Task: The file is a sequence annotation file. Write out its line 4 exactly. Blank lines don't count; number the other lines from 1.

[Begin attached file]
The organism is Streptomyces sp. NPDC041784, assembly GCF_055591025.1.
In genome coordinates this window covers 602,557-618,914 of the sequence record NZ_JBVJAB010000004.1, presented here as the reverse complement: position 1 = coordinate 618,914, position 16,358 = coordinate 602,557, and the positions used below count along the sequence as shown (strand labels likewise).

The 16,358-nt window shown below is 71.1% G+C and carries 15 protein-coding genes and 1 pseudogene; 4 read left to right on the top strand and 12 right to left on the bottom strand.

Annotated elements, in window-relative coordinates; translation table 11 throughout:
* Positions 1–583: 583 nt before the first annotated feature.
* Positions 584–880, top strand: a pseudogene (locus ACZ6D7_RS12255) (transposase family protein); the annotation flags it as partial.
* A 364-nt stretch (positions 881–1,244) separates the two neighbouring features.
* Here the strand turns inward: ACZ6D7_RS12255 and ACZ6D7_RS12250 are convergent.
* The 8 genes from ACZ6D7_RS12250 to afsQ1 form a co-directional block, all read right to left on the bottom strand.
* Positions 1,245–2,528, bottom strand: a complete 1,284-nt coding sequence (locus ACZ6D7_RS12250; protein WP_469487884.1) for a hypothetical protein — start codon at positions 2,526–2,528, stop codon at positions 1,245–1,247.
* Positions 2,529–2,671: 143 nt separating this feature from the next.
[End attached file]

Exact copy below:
Annotated elements, in window-relative coordinates; translation table 11 throughout: